April is upon us, which means the beginning of the financial year and academic year, cherry blossom parties, and the end of the end of the extremely short spring holidays. (I don’t get why the last day of third term and the first day of first term are separated by less than two weeks while first and second terms are six weeks apart)
April 1st was a bit of a joke weather-wise. The heater didn’t get turned off all day, and rain was persistent.
April 5, however, gave us sun and basically the most glorious day so far this year. I was to do something with my son, and decided an outing was in order – partially for blog reasons. My initial suggestion of a walk around Hachikokuyama was rejected immediately, but when I offered Inokashira Park as an option, interest sparked. A quick internet search of the small zoo within the park sealed the deal.
*Note: The English page for the zoo currently mentions Asiatic elephants. This is no longer true as Hanako, the oldest elephant in Japan, died in May 2016. Her enclosure was small and concrete floored, and Hanako had not seen another elephant in decades.
Leaving that sour note behind us, lets take a mostly visual wander around the zoo. I’ll focus on the native wildlife here, mostly from my son’s attempts at photography…
Before entering the zoo we encountered the “source”…
The zoo is divided into the main zoo park and the aquatic life park. My son wanted to visit the latter first. As we entered the sun was out in all its glory and bush warblers could be heard calling out. We actually spotted one up a tall tree, but we could make out its movement better than its shape. Still, I managed to get a recording of its voice. Turn your sound up for this video.
The outdoor section of the aquatic park houses waterfowl, and the park makes note of is breeding program for Mandarin ducks.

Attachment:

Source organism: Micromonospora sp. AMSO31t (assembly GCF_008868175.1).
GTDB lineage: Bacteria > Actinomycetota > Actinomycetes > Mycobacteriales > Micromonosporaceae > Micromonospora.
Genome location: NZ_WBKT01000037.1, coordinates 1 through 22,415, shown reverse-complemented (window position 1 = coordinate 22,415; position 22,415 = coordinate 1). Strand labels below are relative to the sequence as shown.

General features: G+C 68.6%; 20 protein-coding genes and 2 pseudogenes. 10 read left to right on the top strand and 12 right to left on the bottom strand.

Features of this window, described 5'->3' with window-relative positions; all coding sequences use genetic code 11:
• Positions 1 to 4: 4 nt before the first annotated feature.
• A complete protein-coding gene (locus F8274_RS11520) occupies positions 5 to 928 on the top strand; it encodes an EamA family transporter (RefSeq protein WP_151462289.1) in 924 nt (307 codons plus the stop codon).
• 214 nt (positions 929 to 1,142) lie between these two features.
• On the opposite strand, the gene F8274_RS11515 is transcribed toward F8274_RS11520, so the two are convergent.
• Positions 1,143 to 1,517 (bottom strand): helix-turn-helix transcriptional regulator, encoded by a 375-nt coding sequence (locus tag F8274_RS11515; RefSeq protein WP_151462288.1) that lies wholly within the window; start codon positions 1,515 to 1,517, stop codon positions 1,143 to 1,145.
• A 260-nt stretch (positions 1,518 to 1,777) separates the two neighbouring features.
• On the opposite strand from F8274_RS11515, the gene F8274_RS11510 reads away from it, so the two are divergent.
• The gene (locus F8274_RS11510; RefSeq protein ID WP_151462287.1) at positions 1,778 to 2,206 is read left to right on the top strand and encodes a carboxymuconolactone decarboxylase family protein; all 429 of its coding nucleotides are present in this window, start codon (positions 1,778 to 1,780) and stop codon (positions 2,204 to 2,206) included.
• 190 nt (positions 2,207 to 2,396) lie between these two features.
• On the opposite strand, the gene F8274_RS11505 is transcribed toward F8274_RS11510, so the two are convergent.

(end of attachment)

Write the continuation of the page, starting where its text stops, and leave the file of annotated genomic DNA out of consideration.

We also spotted people checking fish traps in the lake – I assume they were either surveying the fish population and/or removing alien species.
Most of the shots of the birds are not worth showing, so let’s take a look at the aquarium section.
One enclosure was particularly interesting – it contained a pair of little grebes which actively hunted for fish, a large soft-shelled turtle, a Japanese pond turtle and a crested kingfisher. Only the last one is not normally found within the confines of the larger park area.
But being able to see those little grebes hunt was something special.
I finally got some pictures of Japanese keelbacks.
After we had finished in the aquatic park we crossed over to the main zoo. While this zoo houses a variety of animals from around the world, it boasts a collection of native Japanese mammals and birds.
There is a squirrel enclosure which visitors can enter and experience squirrels running around them. My memories of Hokkaido include seeing wild squirrels in the large park, but they are a different species. People around Tokyo rarely, if ever, see wild squirrels.
While my son was keen for the civets to wake up, they didn’t. However, one the Japanese martens became active later in the afternoon.
At just ¥400 for adults and free admission for kids under 12, Inokashira Park Zoo is possibly one of the cheapest and best value days out in Tokyo. And that doesn’t include the rest of the park!